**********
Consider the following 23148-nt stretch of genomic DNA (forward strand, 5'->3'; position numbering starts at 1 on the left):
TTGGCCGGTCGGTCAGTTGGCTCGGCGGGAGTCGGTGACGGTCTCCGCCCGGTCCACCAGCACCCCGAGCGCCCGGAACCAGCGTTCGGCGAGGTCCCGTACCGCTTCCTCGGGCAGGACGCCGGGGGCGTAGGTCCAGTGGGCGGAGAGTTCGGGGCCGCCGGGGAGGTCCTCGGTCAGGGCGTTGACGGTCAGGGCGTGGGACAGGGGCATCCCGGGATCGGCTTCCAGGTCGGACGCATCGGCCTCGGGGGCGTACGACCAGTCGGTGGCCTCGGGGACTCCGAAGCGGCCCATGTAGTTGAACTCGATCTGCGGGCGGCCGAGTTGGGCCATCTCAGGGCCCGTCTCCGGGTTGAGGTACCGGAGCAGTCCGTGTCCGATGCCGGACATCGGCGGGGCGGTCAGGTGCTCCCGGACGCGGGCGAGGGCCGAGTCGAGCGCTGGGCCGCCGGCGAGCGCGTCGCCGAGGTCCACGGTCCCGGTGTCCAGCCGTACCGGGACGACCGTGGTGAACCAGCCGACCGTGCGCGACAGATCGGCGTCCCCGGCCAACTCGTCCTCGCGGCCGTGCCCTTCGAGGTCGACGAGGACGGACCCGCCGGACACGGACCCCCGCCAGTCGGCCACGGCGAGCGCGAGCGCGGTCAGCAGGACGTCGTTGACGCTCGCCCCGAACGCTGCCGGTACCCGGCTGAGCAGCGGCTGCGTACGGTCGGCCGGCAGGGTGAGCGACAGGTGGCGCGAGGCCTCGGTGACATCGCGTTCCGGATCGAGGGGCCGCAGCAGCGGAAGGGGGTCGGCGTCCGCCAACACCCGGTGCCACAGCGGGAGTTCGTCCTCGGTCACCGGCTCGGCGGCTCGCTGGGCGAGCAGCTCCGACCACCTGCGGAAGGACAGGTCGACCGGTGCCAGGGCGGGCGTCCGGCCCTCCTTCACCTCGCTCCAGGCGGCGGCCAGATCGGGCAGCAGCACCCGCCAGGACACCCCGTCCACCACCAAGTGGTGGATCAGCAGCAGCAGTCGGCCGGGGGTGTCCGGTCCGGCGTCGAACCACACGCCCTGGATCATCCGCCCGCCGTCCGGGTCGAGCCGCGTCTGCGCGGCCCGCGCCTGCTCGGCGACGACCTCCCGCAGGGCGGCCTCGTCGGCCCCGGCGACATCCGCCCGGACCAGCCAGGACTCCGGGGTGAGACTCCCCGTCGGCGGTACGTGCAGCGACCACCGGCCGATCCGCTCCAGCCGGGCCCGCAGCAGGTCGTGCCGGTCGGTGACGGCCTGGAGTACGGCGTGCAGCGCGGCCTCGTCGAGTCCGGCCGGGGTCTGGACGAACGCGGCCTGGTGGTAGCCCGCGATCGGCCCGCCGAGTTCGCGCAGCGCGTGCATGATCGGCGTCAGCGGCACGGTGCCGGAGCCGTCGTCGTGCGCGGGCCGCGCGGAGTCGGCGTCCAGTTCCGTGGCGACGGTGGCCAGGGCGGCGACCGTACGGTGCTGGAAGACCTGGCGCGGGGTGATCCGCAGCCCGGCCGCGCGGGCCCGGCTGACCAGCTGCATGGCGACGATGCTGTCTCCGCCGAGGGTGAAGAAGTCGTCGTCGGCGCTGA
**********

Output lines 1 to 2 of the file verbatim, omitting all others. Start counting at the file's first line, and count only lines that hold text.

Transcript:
Consider the following 23148-nt stretch of genomic DNA (forward strand, 5'->3'; position numbering starts at 1 on the left):
TTGGCCGGTCGGTCAGTTGGCTCGGCGGGAGTCGGTGACGGTCTCCGCCCGGTCCACCAGCACCCCGAGCGCCCGGAACCAGCGTTCGGCGAGGTCCCGTACCGCTTCCTCGGGCAGGACGCCGGGGGCGTAGGTCCAGTGGGCGGAGAGTTCGGGGCCGCCGGGGAGGTCCTCGGTCAGGGCGTTGACGGTCAGGGCGTGGGACAGGGGCATCCCGGGATCGGCTTCCAGGTCGGACGCATCGGCCTCGGGGGCGTACGACCAGTCGGTGGCCTCGGGGACTCCGAAGCGGCCCATGTAGTTGAACTCGATCTGCGGGCGGCCGAGTTGGGCCATCTCAGGGCCCGTCTCCGGGTTGAGGTACCGGAGCAGTCCGTGTCCGATGCCGGACATCGGCGGGGCGGTCAGGTGCTCCCGGACGCGGGCGAGGGCCGAGTCGAGCGCTGGGCCGCCGGCGAGCGCGTCGCCGAGGTCCACGGTCCCGGTGTCCAGCCGTACCGGGACGACCGTGGTGAACCAGCCGACCGTGCGCGACAGATCGGCGTCCCCGGCCAACTCGTCCTCGCGGCCGTGCCCTTCGAGGTCGACGAGGACGGACCCGCCGGACACGGACCCCCGCCAGTCGGCCACGGCGAGCGCGAGCGCGGTCAGCAGGACGTCGTTGACGCTCGCCCCGAACGCTGCCGGTACCCGGCTGAGCAGCGGCTGCGTACGGTCGGCCGGCAGGGTGAGCGACAGGTGGCGCGAGGCCTCGGTGACATCGCGTTCCGGATCGAGGGGCCGCAGCAGCGGAAGGGGGTCGGCGTCCGCCAACACCCGGTGCCACAGCGGGAGTTCGTCCTCGGTCACCGGCTCGGCGGCTCGCTGGGCGAGCAGCTCCGACCACCTGCGGAAGGACAGGTCGACCGGTGCCAGGGCGGGCGTCCGGCCCTCCTTCACCTCGCTCCAGGCGGCGGCCAGATCGGGCAGCAGCACCCGCCAGGACACCCCGTCCACCACCAAGTGGTGGATCAGCAGCAGCAGTCGGCCGGGGGTGTCCGGTCCGGCGTCGAACCACACGCCCTGGATCATCCGCCCGCCGTCCGGGTCGAGCCGCGTCTGCGCGGCCCGCGCCTGCTCGGCGACGACCTCCCGCAGGGCGGCCTCGTCGGCCCCGGCGACATCCGCCCGGACCAGCCAGGACTCCGGGGTGAGACTCCCCGTCGGCGGTACGTGCAGCGACCACCGGCCGATCCGCTCCAGCCGGGCCCGCAGCAGGTCGTGCCGGTCGGTGACGGCCTGGAGTACGGCGTGCAGCGCGGCCTCGTCGAGTCCGGCCGGGGTCTGGACGAACGCGGCCTGGTGGTAGCCCGCGATCGGCCCGCCGAGTTCGCGCAGCGCGTGCATGATCGGCGTCAGCGGCACGGTGCCGGAGCCGTCGTCGTGCGCGGGCCGCGCGGAGTCGGCGTCCAGTTCCGTGGCGACGGTGGCCAGGGCGGCGACCGTACGGTGCTGGAAGACCTGGCGCGGGGTGATCCGCAGCCCGGCCGCGCGGGCCCGGCTGACCAGCTGCATGGCGACGATGCTGTCTCCGCCGAGGGTGAAGAAGTCGTCGTCGGCGCTGA